Lawmakers in Vermont want to make the state the first in the union to have a single-payer healthcare system, but the estimated cost for the program could be as much as $2.2 billion, according to the Associated Press.
The state intends to implement the system later in this decade. But estimates for the program range dramatically. The administration of Gov. Pete Shumlin estimates the cost on the low end of $1.6 billion, while a study by Avalere Health suggests it would cost about a third more than that amount.
Yet another study by the University of Massachusetts suggested that the single-payer system, known as Green Mountain Care, could cost as much as $5.9 billion, although it attributes only $1.6 billion to costs that would have to be borne by the state, according to the Brattleboro Reformer.
Green Mountain is set to launch in 2017, funded in part by a large business payroll tax. Many people in the healthcare sector will closely watch its implementation and long-term outcome. Shumlin began pursuing the single-payer option back in 2010 due to spikes in healthcare costs. His administration has said a single-payer system would cut healthcare costs, keep small businesses in the state and help the middle class.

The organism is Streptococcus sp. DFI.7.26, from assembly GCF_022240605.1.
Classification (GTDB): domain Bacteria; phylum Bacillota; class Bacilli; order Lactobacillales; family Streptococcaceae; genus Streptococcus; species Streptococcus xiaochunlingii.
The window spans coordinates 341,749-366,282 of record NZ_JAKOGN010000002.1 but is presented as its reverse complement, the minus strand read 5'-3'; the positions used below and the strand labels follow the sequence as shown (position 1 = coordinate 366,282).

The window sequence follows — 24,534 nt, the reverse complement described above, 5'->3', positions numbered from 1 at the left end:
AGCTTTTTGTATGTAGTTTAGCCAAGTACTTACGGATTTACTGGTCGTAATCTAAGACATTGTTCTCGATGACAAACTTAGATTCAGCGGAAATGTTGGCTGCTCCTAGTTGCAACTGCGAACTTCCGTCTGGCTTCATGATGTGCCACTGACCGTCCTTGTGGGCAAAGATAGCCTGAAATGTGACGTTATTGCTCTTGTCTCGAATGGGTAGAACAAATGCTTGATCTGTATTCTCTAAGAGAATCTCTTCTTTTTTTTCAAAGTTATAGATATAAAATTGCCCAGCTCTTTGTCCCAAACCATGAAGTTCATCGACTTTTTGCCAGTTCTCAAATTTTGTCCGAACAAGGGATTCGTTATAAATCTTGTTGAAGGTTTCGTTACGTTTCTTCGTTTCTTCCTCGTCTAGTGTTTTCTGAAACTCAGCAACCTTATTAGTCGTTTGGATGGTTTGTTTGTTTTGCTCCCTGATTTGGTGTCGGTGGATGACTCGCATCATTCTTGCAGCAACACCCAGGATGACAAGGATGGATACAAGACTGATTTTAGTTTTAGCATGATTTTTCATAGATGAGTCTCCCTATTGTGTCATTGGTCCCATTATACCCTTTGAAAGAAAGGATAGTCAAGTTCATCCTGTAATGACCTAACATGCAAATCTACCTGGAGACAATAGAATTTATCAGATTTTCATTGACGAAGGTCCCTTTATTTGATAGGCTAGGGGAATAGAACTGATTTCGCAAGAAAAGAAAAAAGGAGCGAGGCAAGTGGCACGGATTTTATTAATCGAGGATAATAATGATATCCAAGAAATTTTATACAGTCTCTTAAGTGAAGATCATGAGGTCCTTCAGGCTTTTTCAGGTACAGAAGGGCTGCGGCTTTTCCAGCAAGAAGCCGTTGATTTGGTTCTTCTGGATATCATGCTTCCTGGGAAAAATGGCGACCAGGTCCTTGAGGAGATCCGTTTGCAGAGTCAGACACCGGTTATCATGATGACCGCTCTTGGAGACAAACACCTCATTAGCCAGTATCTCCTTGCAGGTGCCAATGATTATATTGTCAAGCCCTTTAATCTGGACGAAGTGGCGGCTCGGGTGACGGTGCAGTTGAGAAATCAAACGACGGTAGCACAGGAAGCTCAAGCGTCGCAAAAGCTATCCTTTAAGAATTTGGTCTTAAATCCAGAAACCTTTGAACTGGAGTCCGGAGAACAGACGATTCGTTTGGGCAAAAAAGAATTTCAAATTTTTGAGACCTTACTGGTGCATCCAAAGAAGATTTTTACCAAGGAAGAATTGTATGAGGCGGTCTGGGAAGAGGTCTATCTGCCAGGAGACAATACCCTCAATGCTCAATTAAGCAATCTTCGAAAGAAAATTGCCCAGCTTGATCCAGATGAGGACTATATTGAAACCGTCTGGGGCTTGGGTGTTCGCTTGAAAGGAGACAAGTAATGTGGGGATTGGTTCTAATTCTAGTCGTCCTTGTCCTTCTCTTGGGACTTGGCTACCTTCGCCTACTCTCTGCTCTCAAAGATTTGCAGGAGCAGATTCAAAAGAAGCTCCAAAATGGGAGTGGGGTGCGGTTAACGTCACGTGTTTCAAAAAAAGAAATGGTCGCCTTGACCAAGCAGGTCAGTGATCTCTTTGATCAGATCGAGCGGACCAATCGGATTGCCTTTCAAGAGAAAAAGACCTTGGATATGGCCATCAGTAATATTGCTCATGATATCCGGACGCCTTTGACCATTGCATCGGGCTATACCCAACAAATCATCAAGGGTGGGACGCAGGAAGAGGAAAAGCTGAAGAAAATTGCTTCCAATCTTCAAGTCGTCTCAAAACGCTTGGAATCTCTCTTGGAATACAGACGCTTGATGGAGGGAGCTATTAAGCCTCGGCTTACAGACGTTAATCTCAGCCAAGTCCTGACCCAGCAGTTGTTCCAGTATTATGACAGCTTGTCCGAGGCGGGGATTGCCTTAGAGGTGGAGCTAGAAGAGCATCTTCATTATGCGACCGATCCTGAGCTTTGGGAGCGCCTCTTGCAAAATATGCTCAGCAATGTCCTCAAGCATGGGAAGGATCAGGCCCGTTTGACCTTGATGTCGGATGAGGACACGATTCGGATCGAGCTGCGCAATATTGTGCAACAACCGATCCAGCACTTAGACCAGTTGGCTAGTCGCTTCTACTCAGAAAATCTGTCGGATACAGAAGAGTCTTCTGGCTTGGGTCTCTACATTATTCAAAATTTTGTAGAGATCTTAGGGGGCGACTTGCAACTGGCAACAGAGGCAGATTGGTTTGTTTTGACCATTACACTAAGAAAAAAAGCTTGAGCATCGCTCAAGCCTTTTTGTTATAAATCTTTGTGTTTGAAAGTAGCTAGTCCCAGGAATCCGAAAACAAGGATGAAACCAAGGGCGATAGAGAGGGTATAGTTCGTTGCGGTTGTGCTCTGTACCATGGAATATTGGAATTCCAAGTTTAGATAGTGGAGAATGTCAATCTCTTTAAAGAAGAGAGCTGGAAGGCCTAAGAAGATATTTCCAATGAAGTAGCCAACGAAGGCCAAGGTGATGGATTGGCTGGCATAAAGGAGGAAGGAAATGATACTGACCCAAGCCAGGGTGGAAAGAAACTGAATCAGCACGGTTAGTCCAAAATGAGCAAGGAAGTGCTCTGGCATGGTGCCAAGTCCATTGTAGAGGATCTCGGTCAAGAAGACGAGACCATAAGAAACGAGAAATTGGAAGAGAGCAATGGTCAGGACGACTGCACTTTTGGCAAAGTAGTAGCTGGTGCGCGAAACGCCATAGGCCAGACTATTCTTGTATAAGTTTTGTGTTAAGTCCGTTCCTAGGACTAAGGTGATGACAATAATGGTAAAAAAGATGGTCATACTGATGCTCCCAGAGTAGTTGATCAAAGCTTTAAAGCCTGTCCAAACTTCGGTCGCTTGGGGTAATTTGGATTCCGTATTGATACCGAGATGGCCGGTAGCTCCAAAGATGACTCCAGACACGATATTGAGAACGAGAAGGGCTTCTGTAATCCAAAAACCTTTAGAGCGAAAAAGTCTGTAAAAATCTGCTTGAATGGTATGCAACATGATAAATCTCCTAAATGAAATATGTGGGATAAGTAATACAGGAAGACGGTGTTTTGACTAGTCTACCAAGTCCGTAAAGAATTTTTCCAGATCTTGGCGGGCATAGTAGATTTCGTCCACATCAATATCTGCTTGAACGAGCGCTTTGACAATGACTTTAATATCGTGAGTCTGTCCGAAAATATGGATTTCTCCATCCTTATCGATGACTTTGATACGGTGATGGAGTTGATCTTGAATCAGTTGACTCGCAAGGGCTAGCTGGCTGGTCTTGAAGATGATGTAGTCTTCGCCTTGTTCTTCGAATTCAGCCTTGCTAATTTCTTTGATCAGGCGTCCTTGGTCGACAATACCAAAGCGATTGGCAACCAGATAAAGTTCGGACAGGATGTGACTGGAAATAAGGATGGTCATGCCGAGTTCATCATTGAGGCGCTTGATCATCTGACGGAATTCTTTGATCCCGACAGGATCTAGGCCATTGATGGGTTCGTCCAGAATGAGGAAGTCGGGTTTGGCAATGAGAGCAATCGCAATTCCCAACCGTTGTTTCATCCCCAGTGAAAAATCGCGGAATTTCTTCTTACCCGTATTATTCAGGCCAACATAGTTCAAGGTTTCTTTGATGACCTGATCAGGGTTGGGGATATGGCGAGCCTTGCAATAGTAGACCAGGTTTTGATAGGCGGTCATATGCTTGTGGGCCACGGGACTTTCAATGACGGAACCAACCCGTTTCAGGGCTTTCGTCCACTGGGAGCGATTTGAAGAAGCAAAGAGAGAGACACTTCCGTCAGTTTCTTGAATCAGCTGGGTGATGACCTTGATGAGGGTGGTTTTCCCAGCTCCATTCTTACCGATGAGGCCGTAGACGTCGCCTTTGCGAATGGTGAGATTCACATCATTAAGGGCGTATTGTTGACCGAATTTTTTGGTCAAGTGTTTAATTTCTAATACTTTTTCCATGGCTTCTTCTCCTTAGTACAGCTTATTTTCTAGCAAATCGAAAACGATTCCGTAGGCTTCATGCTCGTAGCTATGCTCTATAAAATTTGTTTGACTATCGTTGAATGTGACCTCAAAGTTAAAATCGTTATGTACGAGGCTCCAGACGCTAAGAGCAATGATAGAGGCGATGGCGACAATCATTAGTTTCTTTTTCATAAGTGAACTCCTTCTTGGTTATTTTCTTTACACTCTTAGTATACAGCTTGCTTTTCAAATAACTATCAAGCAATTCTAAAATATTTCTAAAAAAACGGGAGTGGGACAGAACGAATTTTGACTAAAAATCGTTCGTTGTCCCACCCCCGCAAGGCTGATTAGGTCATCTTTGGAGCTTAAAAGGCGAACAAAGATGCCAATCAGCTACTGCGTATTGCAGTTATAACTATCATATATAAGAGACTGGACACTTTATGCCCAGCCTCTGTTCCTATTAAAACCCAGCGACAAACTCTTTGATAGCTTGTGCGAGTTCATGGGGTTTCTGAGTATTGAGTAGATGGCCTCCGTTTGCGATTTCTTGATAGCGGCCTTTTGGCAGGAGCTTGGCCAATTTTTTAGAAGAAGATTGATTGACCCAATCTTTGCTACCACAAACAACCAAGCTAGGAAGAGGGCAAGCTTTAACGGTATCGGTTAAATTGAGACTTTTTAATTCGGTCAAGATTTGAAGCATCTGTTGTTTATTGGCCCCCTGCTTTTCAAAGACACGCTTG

In preparation for the transition to a single-payer system, Vermont launched the Green Mountain Care Board, which holds purview over payment reform in the state's insurance exchange, premium rate-setting and the authorization of hospital budgets.
There are also a variety of uncertainties regarding existing financing mechanisms and what role they would play with a single-payer system, such as the current provider tax, which provides the state $157 million a year in revenue.
"Where we have the most uncertainty is the implementation, start up and transition," Stephen Klein, chief fiscal officer with Vermont's Joint Fiscal Office, told the Associated Press. "Does this all just appear in 2017, or is it a multiyear transition?"